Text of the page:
So the exascale race is on. And lots of organizations are in the pack. Government announcements from the US, China, India, Japan, and the EU indicate that they are working hard to make it happen – some sooner, some later. Read more…

By Bob Sorensen, IDC

TSUBAME3.0 Points to Future HPE Pascal-NVLink-OPA Server

February 17, 2017

Since our initial coverage of the TSUBAME3.0 supercomputer yesterday, more details have come to light on this innovative project. Of particular interest is a new board design for NVLink-equipped Pascal P100 GPUs that will create another entrant to the space currently occupied by Nvidia's DGX-1 system, IBM's "Minsky" platform and the Supermicro SuperServer (1028GQ-TXR). Read more…

By Tiffany Trader

Tokyo Tech’s TSUBAME3.0 Will Be First HPE-SGI Super

February 16, 2017

In a press event Friday afternoon local time in Japan, Tokyo Institute of Technology (Tokyo Tech) announced its plans for the TSUBAME3.0 supercomputer, which will be Japan’s “fastest AI supercomputer,” Read more…

By Tiffany Trader

Drug Developers Use Google Cloud HPC in the Fight Against ALS

February 16, 2017

Within the haystack of a lethal disease such as ALS (amyotrophic lateral sclerosis / Lou Gehrig’s Disease) there exists, somewhere, the needle that will pierce this therapy-resistant affliction. Read more…

By Doug Black

Azure Edges AWS in Linpack Benchmark Study

February 15, 2017

The “when will clouds be ready for HPC” question has ebbed and flowed for years. Read more…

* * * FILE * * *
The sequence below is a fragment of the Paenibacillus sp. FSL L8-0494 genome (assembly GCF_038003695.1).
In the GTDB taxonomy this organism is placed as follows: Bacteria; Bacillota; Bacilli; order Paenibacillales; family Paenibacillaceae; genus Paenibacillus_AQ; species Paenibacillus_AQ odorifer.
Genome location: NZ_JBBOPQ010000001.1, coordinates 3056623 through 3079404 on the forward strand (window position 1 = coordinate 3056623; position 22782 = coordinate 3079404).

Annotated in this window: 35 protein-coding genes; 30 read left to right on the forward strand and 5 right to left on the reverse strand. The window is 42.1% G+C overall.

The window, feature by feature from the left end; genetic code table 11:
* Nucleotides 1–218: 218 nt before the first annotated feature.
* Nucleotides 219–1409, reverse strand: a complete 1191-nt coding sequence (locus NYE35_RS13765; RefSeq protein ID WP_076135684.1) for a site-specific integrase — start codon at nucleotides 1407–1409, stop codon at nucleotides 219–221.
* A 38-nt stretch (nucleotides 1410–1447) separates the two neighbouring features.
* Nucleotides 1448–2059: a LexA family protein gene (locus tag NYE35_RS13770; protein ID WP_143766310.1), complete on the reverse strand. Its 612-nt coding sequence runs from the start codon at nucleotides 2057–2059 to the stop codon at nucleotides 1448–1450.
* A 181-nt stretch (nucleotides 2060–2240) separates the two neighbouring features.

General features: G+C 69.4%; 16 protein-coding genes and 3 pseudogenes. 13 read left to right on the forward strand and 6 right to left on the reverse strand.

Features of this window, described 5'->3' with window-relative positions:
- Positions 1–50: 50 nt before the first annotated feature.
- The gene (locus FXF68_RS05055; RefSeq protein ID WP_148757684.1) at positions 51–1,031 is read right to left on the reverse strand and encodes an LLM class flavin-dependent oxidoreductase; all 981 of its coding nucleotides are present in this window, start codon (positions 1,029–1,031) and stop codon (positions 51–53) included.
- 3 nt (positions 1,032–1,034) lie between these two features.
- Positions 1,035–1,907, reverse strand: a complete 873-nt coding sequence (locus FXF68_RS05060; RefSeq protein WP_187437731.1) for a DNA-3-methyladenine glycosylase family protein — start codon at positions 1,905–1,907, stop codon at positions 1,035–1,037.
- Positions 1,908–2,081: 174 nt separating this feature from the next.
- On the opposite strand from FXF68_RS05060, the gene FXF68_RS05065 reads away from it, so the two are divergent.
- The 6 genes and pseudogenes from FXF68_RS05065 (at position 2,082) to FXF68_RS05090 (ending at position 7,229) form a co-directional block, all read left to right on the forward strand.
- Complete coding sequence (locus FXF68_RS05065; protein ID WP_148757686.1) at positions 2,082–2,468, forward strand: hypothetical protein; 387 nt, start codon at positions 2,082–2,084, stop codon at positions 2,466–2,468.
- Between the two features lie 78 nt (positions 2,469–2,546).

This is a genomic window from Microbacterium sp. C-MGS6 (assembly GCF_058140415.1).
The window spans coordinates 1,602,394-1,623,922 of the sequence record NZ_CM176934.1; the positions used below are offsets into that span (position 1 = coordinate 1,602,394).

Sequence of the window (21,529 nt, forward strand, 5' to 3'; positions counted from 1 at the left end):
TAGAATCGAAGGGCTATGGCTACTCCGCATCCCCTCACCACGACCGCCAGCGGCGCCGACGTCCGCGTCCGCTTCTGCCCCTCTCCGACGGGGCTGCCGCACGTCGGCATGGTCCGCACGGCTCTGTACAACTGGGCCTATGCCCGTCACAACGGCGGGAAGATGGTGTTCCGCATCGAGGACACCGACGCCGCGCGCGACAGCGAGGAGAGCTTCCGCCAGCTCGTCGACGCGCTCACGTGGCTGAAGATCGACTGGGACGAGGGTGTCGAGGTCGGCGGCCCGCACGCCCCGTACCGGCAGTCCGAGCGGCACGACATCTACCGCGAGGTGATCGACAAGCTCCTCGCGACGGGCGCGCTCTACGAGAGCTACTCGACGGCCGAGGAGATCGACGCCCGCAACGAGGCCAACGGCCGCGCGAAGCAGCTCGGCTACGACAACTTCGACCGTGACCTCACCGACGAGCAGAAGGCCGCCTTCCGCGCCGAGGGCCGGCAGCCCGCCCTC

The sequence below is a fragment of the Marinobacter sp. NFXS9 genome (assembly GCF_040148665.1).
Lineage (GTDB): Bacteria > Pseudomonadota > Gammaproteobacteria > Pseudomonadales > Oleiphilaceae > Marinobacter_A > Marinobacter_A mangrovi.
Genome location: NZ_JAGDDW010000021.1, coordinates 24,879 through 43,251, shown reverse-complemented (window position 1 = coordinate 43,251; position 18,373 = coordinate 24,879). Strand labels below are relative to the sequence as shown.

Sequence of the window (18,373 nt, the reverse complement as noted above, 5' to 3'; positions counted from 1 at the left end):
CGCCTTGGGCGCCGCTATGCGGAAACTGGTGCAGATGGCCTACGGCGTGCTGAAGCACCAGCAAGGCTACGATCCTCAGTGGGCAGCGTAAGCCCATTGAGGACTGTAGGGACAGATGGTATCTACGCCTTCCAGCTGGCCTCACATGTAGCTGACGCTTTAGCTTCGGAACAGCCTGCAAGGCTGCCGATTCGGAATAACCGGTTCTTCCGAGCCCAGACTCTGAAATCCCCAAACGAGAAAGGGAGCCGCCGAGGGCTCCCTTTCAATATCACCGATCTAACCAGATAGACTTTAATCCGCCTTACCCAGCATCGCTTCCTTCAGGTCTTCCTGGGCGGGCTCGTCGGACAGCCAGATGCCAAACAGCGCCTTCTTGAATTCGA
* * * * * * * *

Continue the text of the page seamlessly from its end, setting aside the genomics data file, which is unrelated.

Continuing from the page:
By John Russell

For IBM/OpenPOWER: Success in 2017 = (Volume) Sales

January 11, 2017

To a large degree IBM and the OpenPOWER Foundation have done what they said they would – assembling a substantial and growing ecosystem and bringing Power-based products to market, all in about three years. Read more…

By John Russell

US, China Vie for Supercomputing Supremacy

November 14, 2016

The 48th edition of the TOP500 list is fresh off the presses and while there is no new number one system, as previously teased by China, there are a number of notable entrants from the US and around the world and significant trends to report on. Read more…

By Tiffany Trader

Lighting up Aurora: Behind the Scenes at the Creation of the DOE’s Upcoming 200 Petaflops Supercomputer

December 1, 2016

In April 2015, U.S. Department of Energy Undersecretary Franklin Orr announced that Intel would be the prime contractor for Aurora: Read more…

By Jan Rowell

D-Wave SC16 Update: What’s Bo Ewald Saying These Days

November 18, 2016

Tucked in a back section of the SC16 exhibit hall, quantum computing pioneer D-Wave has been talking up its new 2000-qubit processor announced in September. Forget for a moment the criticism sometimes aimed at D-Wave. This small Canadian company has sold several machines including, for example, ones to Lockheed and NASA, and has worked with Google on mapping machine learning problems to quantum computing. In July Los Alamos National Laboratory took possession of a 1000-quibit D-Wave 2X system that LANL ordered a year ago around the time of SC15. Read more…

By John Russell

IBM Wants to be “Red Hat” of Deep Learning

January 26, 2017

IBM today announced the addition of TensorFlow and Chainer deep learning frameworks to its PowerAI suite of deep learning tools, which already includes popular offerings such as Caffe, Theano, and Torch. Read more…

By John Russell

Enlisting Deep Learning in the War on Cancer

December 7, 2016

Sometime in Q2 2017 the first ‘results’ of the Joint Design of Advanced Computing Solutions for Cancer (JDACS4C) will become publicly available according to Rick Stevens. He leads one of three JDACS4C pilot projects pressing deep learning (DL) into service in the War on Cancer. Read more…